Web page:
The aim of teaching is to alter and enlarge the student’s mental self, not to preserve it. In carrying out this aim a teacher does not act blindly: teaching artifacts are generally not presented randomly to students.

The selectionist perspective has been articulated by Zull (2002), in his attempts to conceive of teaching from a neuroscience perspective. He mentions, almost in passing, that when one thinks of the difficulty of building new neuronal connections in a progressively maturing brain, a selectionist view of how these new connections are formed seems most natural.

How might it work?

A theory without a proposed mechanism to produce results is hypothetical at best.

Darwin’s evolutionary theory of the origin of species (Darwin, 1859) gained enormous credence when the structure of DNA proposed by Watson & Crick (1953) suggested a mechanism by which genetic reproduction could take place. And this insight of Watson and Crick followed much prior work that indicated “genes” were real objects, not simply figments of the imagination.

What mechanism might account for a teacher’s ability to bring the outside mathematical culture to the inside mental milieu of a student?

Doubtless, if this theory has any credence at all, there will be manifold such mechanisms – nature generally utilizes as many diverse means as are necessary to get a job done. Yet one possible mechanism stands out, in my mind, as a leading contender as the driving engine of a co-immune theory of learning, and that is the utilization of extended chains of emotional signaling between teacher and students.

Greenspan & Stanley (2004) base a theory of symbol acquisition and
cognitive development on just this idea, which they term reciprocal, co-regulated emotional interaction.

The “co-regulated” nature of reciprocal emotional interactions is that together, teacher and student develop meanings for behaviors and responses, continually influencing one and other through reciprocal interactions of an emotional nature.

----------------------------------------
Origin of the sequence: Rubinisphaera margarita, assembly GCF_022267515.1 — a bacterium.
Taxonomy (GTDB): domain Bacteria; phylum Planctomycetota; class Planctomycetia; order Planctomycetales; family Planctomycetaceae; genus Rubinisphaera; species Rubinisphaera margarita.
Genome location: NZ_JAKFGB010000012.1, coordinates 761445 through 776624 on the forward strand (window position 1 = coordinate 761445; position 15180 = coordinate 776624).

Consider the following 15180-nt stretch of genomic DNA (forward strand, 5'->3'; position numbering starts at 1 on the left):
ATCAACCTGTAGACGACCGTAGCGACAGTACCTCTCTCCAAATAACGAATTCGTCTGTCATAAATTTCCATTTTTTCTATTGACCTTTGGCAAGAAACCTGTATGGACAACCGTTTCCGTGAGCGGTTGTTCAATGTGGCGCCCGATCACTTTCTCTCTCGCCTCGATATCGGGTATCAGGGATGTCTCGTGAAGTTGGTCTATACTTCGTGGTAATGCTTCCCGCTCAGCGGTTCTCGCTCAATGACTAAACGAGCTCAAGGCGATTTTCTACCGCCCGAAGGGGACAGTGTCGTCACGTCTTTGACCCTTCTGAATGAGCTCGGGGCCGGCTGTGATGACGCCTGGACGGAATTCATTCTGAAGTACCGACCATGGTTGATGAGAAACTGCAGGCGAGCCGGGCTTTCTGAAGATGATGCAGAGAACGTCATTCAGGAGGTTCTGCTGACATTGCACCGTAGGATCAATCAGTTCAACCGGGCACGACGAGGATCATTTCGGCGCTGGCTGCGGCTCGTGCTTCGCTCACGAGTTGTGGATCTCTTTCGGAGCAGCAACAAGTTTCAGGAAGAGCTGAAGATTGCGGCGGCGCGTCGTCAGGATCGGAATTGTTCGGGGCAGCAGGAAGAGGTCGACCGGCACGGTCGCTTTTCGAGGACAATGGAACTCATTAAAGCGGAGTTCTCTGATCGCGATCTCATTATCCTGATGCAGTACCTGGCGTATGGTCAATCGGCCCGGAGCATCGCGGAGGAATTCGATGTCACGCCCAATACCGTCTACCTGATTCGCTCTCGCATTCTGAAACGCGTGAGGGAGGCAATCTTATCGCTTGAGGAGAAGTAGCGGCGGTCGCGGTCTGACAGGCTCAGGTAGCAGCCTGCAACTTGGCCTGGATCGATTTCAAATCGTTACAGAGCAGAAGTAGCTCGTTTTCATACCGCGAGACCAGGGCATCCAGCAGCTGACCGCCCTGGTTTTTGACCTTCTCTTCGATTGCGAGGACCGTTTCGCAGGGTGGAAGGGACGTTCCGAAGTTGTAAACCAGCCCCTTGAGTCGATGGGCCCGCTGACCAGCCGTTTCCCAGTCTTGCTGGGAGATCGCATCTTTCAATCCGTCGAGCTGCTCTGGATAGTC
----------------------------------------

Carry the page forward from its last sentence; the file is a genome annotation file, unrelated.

Greenspan & Stanley’s major argument is that this is how cognition and
symbol development take place – the fundamental basis of higher order symbolic cognition lies in its roots in emotional signaling , between child and care-giver, and student and teacher.

An example

A compelling example of how emotional signaling between teacher and student leads to  higher level symbol formation, higher level cognitive processes, and the acquisition of external mathematical ideas, is presented in Davis & McGowen, 2004. I recount the main ideas here for purposes of illustration.

The situation described in that article is of a young woman, Blaine, who was enrolled, at the time, as a pre-service elementary teacher in a mathematics course. Following the sequence of teaching outlined in McGowen & Davis (2001) a number of combinatorial problems were given to the class. These included building block towers from a choice of two colors of blocks, walking up or right on an integer lattice, and expanding binomial expressions.

Previous experience with these problems had lead to sudden insights on the part of students as to the connections between these problems. In the class under discussion, no such insights had occurred at the end of the sequence of problems, so I decided to take a different tack and imagine that in walking up or right on an integer lattice, we did so if a tossed coin landed heads or tails respectively.